GLAAD calls on media to accurately report on Oakland fire victims

On Friday, December 2, a fire engulfed a warehouse in Oakland, California leaving more than 30 people dead. Among the deceased were Cash Askew, 22, Em Bohlka, 33, and Feral Pines, 29 - all of whom were transgender.

In some of the media reporting, Askew, Bohlka, and Pines have been misgendered and their birth names used. Journalists should refer to all of them with the names shown above and with female pronouns. (Feral Pines' family has also stated that Feral sometimes used names Riley and Fyrah). 

GLAAD worked with the Trans Assistance Project, who knew the victims and provided detailed information about their identities.

GLAAD reminds and urges journalists to follow these guidelines to help ensure the transgender victims of this tragedy are treated with respect and dignity. These guidelines apply to all stories that involve the transgender community, and are especially important when there is loss of life.

Gender & Pronouns: A victim's gender is how they currently identify or, if they were killed, how they identified at the time of the incident. Always use the gender and pronoun that corresponds with the way the victim identified. If how the person identified is not known, use the pronoun consistent with how the person lived publicly. This holds true even if you have only been given the victim's birth name, and even if the only name you have for the victim does not match their self-identified gender. Disregarding the victim's gender identity and misgendering them in news reports adds further insult to injury, compounding the tragedy by invalidating who the victims were.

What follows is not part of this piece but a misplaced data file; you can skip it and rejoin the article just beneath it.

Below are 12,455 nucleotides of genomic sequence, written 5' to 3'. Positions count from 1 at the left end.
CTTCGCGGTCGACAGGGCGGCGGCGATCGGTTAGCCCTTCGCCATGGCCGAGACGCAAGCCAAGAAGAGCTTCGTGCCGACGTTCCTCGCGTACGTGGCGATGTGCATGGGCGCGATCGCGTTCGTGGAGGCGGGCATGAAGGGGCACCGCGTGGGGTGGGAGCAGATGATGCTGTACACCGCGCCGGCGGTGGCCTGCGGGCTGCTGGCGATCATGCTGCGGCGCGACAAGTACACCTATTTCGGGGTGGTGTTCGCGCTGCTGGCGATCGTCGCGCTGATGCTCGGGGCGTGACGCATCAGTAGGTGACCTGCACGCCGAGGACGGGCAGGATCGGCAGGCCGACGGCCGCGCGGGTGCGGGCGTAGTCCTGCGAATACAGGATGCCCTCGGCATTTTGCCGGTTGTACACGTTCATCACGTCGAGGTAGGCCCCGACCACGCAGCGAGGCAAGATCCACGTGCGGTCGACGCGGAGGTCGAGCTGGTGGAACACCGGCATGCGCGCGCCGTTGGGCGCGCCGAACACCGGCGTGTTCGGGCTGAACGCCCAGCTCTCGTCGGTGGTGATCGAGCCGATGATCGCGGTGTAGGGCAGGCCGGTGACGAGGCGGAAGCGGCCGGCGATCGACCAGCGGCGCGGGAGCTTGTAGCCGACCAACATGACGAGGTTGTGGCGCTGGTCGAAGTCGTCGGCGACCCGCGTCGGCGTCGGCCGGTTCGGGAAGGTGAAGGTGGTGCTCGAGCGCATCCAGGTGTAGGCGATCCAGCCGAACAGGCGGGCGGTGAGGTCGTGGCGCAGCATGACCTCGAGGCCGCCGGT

Names: A transgender person's chosen name should be considered by reporters to be their real name, whether it has been legally changed or not. Often transgender people cannot afford a legal name change, or they live in a community where obtaining correct identification is difficult. All transgender people should be treated as though they have changed their name legally to their chosen name. If you do not know a transgender victim's chosen name, make the source for the name you are using clear.

Both GLAAD's Media Reference Guide  and the AP Style Guide support these guidelines. 

Conflicting Information: Many transgender people are only able to live as their authentic gender some of the time. Some have only disclosed the fact that they are transgender to certain people. Often a victim's co-workers, neighbors, or even family won't know that the person was transgender. In these cases, you should still listen to the friends who did know about the victim's trans identity, and respect the way a victim identified at the time of the incident.

Incorrect Information: Often, police or witnesses will use the wrong name or gender for the victim. When possible, paraphrase rather than quote directly, or quote elements of the statement that do not include this incorrect information. If this is not possible, leave the quote as-is but make sure that you, as the journalist, use the correct information.

For additional information about how to report on transgender victims, read more here.